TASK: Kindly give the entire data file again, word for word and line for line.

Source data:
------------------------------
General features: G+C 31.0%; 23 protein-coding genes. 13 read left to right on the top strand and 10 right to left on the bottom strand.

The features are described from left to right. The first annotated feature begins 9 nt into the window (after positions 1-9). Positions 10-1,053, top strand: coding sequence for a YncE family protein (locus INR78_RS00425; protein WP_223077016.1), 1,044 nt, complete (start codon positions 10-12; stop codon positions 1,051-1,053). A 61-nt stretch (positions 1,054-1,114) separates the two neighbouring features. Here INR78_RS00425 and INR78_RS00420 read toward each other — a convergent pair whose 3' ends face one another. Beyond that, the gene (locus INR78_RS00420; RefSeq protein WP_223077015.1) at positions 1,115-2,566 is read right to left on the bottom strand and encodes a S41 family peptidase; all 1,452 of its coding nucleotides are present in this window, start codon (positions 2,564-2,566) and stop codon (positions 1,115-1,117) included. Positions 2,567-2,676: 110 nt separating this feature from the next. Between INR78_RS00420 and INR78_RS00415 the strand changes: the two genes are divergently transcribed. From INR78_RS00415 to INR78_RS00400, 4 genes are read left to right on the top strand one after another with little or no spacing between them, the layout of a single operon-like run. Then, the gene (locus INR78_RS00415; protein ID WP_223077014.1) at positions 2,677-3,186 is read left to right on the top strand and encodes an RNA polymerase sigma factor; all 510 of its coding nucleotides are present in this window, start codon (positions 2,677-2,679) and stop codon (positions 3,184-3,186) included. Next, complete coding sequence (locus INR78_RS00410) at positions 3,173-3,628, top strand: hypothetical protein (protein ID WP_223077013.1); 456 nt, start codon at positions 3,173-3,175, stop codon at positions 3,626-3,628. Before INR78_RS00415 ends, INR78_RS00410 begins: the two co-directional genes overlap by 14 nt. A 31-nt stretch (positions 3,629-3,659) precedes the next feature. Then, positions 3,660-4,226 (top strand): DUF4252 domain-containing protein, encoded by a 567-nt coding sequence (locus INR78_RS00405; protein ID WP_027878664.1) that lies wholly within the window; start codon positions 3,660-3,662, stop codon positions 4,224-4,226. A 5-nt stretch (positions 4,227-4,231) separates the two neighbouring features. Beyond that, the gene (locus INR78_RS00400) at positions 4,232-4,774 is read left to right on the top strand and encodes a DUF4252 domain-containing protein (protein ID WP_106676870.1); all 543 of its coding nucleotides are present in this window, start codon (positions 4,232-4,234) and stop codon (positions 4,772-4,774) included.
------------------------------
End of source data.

General features: G+C 31.0%; 23 protein-coding genes. 13 read left to right on the top strand and 10 right to left on the bottom strand.

The features are described from left to right. The first annotated feature begins 9 nt into the window (after positions 1-9). Positions 10-1,053, top strand: coding sequence for a YncE family protein (locus INR78_RS00425; protein WP_223077016.1), 1,044 nt, complete (start codon positions 10-12; stop codon positions 1,051-1,053). A 61-nt stretch (positions 1,054-1,114) separates the two neighbouring features. Here INR78_RS00425 and INR78_RS00420 read toward each other — a convergent pair whose 3' ends face one another. Beyond that, the gene (locus INR78_RS00420; RefSeq protein WP_223077015.1) at positions 1,115-2,566 is read right to left on the bottom strand and encodes a S41 family peptidase; all 1,452 of its coding nucleotides are present in this window, start codon (positions 2,564-2,566) and stop codon (positions 1,115-1,117) included. Positions 2,567-2,676: 110 nt separating this feature from the next. Between INR78_RS00420 and INR78_RS00415 the strand changes: the two genes are divergently transcribed. From INR78_RS00415 to INR78_RS00400, 4 genes are read left to right on the top strand one after another with little or no spacing between them, the layout of a single operon-like run. Then, the gene (locus INR78_RS00415; protein ID WP_223077014.1) at positions 2,677-3,186 is read left to right on the top strand and encodes an RNA polymerase sigma factor; all 510 of its coding nucleotides are present in this window, start codon (positions 2,677-2,679) and stop codon (positions 3,184-3,186) included. Next, complete coding sequence (locus INR78_RS00410) at positions 3,173-3,628, top strand: hypothetical protein (protein ID WP_223077013.1); 456 nt, start codon at positions 3,173-3,175, stop codon at positions 3,626-3,628. Before INR78_RS00415 ends, INR78_RS00410 begins: the two co-directional genes overlap by 14 nt. A 31-nt stretch (positions 3,629-3,659) precedes the next feature. Then, positions 3,660-4,226 (top strand): DUF4252 domain-containing protein, encoded by a 567-nt coding sequence (locus INR78_RS00405; protein ID WP_027878664.1) that lies wholly within the window; start codon positions 3,660-3,662, stop codon positions 4,224-4,226. A 5-nt stretch (positions 4,227-4,231) separates the two neighbouring features. Beyond that, the gene (locus INR78_RS00400) at positions 4,232-4,774 is read left to right on the top strand and encodes a DUF4252 domain-containing protein (protein ID WP_106676870.1); all 543 of its coding nucleotides are present in this window, start codon (positions 4,232-4,234) and stop codon (positions 4,772-4,774) included.